Book Review: Wald

Wald, by Michael Lange

In Wald (The Woods), German photographer Michael Lange explores the twilight hours of dawn and dusk in the forests of his country. Gloomy at times, glowing at others, the images present a complex view of the woods. Nothing human ever appears — no people, no houses, no signs, no trash. Lange creates a storybook forest; a forest of dreams. As poet Wolfgang Denkel writes in the book, “This is not a place we go — it is where we have always been, unaware.”

And what are the pictures of ?? Stands of pines, tangles of deciduous branches, ferns, leaves fallen into water. There’s never any direct sunlight — these pictures were made in the hour before dawn and the hour after sunset, when only a long exposure could capture enough light to create an image. Perhaps because of this dim light, the pictures avoid being nature photography. They are more mysterious and muddier than calendar photos of forests. And Lange’s composition, which declines to offer points of attention in the images, makes the work compelling.

Lange dedicates the book to Joko Charlotte Beck, his Buddhist teacher. And his meditative approach to the woods is partly the result of his 20 years of practicing Buddhist meditation — though he stressed in an email to me that the book should be understandable to anyone.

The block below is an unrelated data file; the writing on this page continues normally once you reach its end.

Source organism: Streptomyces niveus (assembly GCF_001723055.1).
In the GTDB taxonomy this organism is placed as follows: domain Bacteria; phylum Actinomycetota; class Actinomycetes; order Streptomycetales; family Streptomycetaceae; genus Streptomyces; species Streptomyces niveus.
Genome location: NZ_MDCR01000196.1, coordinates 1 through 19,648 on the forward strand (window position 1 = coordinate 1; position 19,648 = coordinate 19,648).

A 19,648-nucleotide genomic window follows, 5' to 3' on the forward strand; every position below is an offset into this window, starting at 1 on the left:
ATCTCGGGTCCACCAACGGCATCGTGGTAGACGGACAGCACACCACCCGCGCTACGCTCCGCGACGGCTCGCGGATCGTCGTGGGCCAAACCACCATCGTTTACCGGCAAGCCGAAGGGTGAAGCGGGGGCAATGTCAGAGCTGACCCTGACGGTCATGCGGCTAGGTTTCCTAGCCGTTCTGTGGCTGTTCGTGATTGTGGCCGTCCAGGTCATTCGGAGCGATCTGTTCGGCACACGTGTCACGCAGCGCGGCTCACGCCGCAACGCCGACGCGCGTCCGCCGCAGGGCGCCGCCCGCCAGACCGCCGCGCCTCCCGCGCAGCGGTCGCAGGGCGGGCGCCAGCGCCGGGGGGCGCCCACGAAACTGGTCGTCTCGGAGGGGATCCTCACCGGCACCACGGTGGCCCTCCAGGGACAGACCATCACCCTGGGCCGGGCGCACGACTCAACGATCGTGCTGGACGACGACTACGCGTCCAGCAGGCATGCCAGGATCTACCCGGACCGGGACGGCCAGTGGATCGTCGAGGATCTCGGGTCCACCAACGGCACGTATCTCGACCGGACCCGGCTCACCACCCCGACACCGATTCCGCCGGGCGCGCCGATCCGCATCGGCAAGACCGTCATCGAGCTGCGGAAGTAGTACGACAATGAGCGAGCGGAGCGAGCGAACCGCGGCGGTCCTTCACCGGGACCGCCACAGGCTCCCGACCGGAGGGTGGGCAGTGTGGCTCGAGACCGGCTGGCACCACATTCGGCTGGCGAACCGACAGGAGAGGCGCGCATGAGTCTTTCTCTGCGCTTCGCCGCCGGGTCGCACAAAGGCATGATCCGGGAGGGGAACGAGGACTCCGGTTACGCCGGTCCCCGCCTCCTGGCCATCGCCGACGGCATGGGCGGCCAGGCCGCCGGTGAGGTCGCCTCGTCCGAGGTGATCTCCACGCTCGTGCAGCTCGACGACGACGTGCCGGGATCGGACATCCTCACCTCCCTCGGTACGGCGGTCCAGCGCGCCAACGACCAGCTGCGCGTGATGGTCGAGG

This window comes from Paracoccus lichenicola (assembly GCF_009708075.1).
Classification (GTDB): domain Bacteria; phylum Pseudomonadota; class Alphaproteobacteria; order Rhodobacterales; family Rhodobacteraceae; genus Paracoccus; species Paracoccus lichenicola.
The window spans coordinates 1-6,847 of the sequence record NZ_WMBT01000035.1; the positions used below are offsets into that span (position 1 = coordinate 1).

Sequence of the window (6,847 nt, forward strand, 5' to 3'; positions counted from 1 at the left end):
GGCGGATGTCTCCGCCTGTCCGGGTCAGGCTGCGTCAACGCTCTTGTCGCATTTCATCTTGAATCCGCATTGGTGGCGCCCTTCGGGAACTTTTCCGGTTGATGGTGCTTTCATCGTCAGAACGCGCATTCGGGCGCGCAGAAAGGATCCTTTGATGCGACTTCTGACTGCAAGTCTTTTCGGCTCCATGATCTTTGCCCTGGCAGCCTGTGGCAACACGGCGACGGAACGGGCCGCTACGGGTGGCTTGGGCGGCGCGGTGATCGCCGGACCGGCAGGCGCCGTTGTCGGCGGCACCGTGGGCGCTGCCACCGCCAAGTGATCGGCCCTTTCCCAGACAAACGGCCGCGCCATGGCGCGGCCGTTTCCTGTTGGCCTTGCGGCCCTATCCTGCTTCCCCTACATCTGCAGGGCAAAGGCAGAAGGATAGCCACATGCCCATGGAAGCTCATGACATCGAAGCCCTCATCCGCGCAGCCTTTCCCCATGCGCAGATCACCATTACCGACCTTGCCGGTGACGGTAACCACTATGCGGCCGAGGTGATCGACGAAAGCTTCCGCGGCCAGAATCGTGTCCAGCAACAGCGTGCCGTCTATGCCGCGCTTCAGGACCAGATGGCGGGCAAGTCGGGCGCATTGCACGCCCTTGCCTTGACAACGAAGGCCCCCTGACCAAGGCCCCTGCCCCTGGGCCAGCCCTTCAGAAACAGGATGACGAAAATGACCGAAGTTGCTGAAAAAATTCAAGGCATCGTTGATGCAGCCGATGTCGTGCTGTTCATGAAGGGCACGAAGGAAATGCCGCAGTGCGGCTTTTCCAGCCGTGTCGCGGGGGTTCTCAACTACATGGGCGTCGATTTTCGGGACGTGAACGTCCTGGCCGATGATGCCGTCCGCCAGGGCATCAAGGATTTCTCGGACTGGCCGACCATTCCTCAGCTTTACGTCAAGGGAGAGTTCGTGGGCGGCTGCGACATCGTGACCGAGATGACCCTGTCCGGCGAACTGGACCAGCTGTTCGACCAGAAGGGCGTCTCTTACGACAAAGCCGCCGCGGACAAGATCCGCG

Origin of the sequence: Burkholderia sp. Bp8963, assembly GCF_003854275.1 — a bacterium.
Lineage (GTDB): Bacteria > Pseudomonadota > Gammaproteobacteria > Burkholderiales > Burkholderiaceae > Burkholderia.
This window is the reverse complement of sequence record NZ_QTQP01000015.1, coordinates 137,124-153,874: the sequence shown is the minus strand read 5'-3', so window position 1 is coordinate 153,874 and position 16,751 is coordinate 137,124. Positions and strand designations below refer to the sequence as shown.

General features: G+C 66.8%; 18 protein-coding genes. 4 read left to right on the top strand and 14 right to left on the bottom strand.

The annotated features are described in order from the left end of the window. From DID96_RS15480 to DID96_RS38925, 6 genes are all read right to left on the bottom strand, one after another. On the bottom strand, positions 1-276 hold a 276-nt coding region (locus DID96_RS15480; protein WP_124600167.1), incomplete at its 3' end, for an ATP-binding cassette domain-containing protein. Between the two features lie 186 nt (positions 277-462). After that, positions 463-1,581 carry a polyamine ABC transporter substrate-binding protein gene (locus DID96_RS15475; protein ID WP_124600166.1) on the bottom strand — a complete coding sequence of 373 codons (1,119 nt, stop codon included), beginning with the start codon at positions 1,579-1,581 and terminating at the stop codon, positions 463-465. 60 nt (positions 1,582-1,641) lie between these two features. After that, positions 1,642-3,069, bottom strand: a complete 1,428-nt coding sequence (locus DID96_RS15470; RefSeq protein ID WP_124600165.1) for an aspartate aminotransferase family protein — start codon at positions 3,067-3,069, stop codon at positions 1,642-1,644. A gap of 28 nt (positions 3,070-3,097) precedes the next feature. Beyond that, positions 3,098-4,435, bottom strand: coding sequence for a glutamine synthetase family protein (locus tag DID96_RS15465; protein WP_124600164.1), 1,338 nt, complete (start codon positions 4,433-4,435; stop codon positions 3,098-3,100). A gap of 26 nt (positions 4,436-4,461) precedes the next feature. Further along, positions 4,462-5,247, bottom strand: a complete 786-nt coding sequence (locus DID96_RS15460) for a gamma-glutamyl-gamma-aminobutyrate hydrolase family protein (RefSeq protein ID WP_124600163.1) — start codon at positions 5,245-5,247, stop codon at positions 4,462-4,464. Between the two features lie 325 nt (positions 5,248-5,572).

— Willson Cummer

Christina Lange

I am drawn to working on environmental photo stories. What fascinates me the most is the interaction between humans and the wilderness, and how extreme the care for the wilderness can vary between people from the mentality of nurture and bestowing love and care to treating any open space, as long as no one can see you, as a potential for abandoning items one no longer needs. It is this contrast that informs the totality of my work.

This particular project focuses on the sad truth that for some, the wilderness is a convenient place to throw out, discard, leave behind whatever they need to get rid of. That is the story behind Basura – Southwest USA, a most breath-taking area, where unfortunately the eye gets jolted repeatedly by left-behind trash. This is a world-wide phenomena and I continue to photograph other regions I am privileged to travel to.

— Christina Lange, Salton City, California, USA